Theologians and magicians alike talk about the difference between prayer and magic, and why one should be preferred over the other. Of course you hear more about this from magicians, since theologians may only devote a chapter or even a paragraph at most to the subject, while rank-and-file pewsitters often take their pastor’s word for it without a second thought.
So let’s try taking a stab at this ourselves, shall we?
On the surface, prayer and magic appear like two totally different things: one makes use of petition while the other relies on command. In fact one charge made by magicians is that praying for something is equivalent to putting your desire at the mercy of forces wishing to negate it.
Equally on the surface, prayer is seen to rely overmuch on the spoken word and magic on mental attitude. The mental attitude is seen as necessary for stirring up the energy, calling on the entity or element or whatever, to make the working effective.
Other differences can be cited as well, such as the use of incense, oils, gestures, symbols, and so on. I answer that these are all false distinctions.
I answer that these distinctions are false, because they only address the accidents of each practice while making no reference to the substance, which at its base is the same.
In ancient and medieval philosophy, the accident of a thing is the adjectives used to describe it, such as the redness of a rose or the beefy taste of a hamburger. The substance is a thing as it actually is. So while we concede the accidents of prayer and magic are different, I assert the substance of the two are one and the same.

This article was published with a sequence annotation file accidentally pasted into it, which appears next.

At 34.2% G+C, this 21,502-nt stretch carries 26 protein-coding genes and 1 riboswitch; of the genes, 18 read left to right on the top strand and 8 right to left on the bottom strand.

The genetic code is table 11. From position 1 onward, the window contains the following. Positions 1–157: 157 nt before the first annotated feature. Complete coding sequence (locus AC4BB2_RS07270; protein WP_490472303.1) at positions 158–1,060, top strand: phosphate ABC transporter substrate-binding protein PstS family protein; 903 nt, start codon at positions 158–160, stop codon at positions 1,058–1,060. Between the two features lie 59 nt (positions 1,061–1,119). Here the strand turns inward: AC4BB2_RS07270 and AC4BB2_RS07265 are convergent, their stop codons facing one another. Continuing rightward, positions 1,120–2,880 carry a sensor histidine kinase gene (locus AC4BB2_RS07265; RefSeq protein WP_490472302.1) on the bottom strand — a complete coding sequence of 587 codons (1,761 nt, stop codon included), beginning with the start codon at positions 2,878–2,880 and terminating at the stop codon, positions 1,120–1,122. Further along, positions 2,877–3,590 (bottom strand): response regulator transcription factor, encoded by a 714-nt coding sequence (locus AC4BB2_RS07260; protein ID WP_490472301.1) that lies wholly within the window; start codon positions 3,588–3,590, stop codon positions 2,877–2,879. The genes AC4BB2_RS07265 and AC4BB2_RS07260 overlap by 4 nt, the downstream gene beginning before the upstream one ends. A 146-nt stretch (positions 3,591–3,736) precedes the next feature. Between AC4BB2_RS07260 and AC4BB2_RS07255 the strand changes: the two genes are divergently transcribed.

The two are of the same substance because they begin with a belief in a supernatural universe or at least the ability to influence one’s life and one’s world by non-physical means. Both likewise seek to address what powers they believe capable of affecting that change, and both believe in a system for making those changes happen.
I think the last similarity is the method: both work on a principle theologians call ex opere operantis, or “by the work of the person working,” meaning that a person’s preparation and other measures of “fitness” or “skill” will affect the outcome. And when people fail at prayer or fail at magic, it typically happens for the same reasons: their mind wasn’t on what they were doing, they didn’t have the right attitude or didn’t really want it, the situation wasn’t made conducive to manifestation beforehand, or a stronger force may have been working against them.
Texts on mystical theology talk about mental prayer and vocal prayer, focusing with your mind as well as speaking intent with your mouth; likewise some texts speak of corporeal prayer which focuses on gestures and physical postures. Biblical instructions on prayer hint at an attitude of command in believing your results have already happened, with the implied intent of hardening one’s will against forces of negation. Prayerbooks throughout the ages have contained prayers to various entities (Angels, Archangels, Saints, and so forth) with the intent of making things happen. On the same vein, the classical magical grimoires have advised a life of prayer and use petitions to deity at various points in their operations.
This is why I see the difference between prayer and magic as a false distinction. Now the distinction between the types of prayer and the types of magic might be a different story, or even the distinction between theurgy and thaumaturgy (which I’ve likewise tended to see as blurred). But in the final analysis I see prayer as a form of religious magic, and magic as a form of non-religious (or different-religious) prayer.
For more on ex opere operantis and the mechanics of prayer, see my The Magic of Catholicism.